- nhow Berlin – nhow Berlin is a sleek, modern hotel located directly on the banks of the river Spree and is 10 minutes away from the East Side Gallery. The hotel has spacious family rooms, air-conditioning, and some with river views It has amenities like a sauna, fitness center, and a trendy restaurant and bar with DJ performances.
- AMANO East Side – AMANO East Side is located near the Spree and around a 12-minute walk from the East Side Gallery. The hotel features standard rooms with air-conditioning, free wi-fi, and a garden and terrace on-site.
Charlottenburg is located in the western section of Berlin and is part of the borough of Charlottenburg-Wilmersdorf. This neighborhood is known for being one of the more upscale neighborhoods with grand buildings, elegant streets, and historic landmarks. It’s a mix of a residential and commercial neighborhood and is quite popular with tourists because of the famous Charlottenburg Palace.
Charlottenburg Palace (Schloss Charlottenburg) is the largest surviving royal palace in Berlin. It dates back to the 17th century and features beautiful Baroque and Rococo style architecture. The palace grounds are extensive, made up of several wings and new pavilions that have been restored with their original furnishings. It’s also a good place to escape the bustling streets of the city and spend time outdoors strolling through the gardens.
Another major landmark in Charlottenburg is the Kaiser Wilhelm Memorial Church, a striking church ruin and memorial that stands as a memorial against the war and destruction caused during World War II. The church is located along Kurfürstendamm, a vibrant boulevard and shopping street with high-end boutiques, department stores (including the famous KaDeWe), restaurants, and cafés. One of the best things to do in this Berlin district is to shop!
Other cultural landmarks include the Deutsche Oper, one of the biggest opera houses in Germany where you can catch an opera or ballet performance. There’s also the Museum Berggruen, which is just right across the Charlottenburg Palace, and is home to an impressive modern art collection.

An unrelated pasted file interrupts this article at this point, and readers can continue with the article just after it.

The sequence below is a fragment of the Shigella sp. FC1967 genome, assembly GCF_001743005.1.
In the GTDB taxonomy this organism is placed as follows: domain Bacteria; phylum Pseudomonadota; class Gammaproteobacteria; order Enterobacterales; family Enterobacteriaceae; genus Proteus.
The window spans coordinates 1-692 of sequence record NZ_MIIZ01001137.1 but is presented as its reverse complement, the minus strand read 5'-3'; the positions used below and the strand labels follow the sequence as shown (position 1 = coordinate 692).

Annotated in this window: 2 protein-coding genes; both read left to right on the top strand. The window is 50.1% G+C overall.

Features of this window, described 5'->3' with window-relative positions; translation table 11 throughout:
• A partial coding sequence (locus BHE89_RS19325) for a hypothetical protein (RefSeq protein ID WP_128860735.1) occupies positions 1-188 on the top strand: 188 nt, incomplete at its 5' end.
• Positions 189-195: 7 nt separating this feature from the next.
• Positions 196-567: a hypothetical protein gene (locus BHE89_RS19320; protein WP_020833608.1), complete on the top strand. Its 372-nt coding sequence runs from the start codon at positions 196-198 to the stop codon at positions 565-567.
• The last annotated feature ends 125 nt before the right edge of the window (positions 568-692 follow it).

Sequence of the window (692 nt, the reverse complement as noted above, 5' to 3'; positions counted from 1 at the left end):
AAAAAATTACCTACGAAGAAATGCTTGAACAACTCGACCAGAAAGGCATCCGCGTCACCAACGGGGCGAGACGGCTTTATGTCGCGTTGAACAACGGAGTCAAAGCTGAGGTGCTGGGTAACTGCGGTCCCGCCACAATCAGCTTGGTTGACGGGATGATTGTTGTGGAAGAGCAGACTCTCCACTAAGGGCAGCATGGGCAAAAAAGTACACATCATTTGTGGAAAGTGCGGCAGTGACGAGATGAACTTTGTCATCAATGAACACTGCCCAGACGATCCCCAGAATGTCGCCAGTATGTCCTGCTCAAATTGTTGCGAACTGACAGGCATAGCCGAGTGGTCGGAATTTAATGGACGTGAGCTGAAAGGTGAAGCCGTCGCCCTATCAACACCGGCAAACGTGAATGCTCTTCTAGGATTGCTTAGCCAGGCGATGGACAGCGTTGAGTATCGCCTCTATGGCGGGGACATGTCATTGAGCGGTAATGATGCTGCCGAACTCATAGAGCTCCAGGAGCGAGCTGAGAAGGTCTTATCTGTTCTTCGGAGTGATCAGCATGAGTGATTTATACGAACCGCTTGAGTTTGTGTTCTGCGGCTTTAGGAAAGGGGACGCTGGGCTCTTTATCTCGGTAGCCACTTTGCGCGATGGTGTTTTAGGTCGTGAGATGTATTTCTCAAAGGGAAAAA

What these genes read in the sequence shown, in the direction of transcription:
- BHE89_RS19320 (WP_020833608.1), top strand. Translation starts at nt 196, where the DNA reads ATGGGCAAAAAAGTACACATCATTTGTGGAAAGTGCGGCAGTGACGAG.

Pros of This Neighborhood: Charlottenburg is the perfect place for those who want a more high-end and upscale stay in the city. The architecture, streets, and buildings are all very grand, elegant, and polished. It’s also a great choice for anyone who wants to splurge since it’s home to some of the best luxury stores, hotels, and restaurants. It’s also one of the safest neighborhoods in Berlin, making it popular for families who want a calm and quiet stay.
Cons of This Neighborhood: On the other hand, Charlottenburg can feel quite commercialized with all shopping areas and may feel like it lacks the charm that other Berlin neighborhoods offer. It can also be more expensive compared to other areas, especially for accommodations. In terms of location, it’s well connected with public transportation to the city center. But it’s not walkable to many of the main tourist attractions.
Best Hotels in Charlottenburg:
- Dorint Kurfürstendamm Berlin – This luxurious 4-star hotel has top amenities including relaxing spa facilities, gym/fitness studio, a steam room, and an upscale in-house French restaurant. The rooms feature high windows, air-conditioning, sound system, and sleek furnishings. It’s just 5 minutes away from Kurfürstendamm, near many of the luxury retailers and restaurants in the area.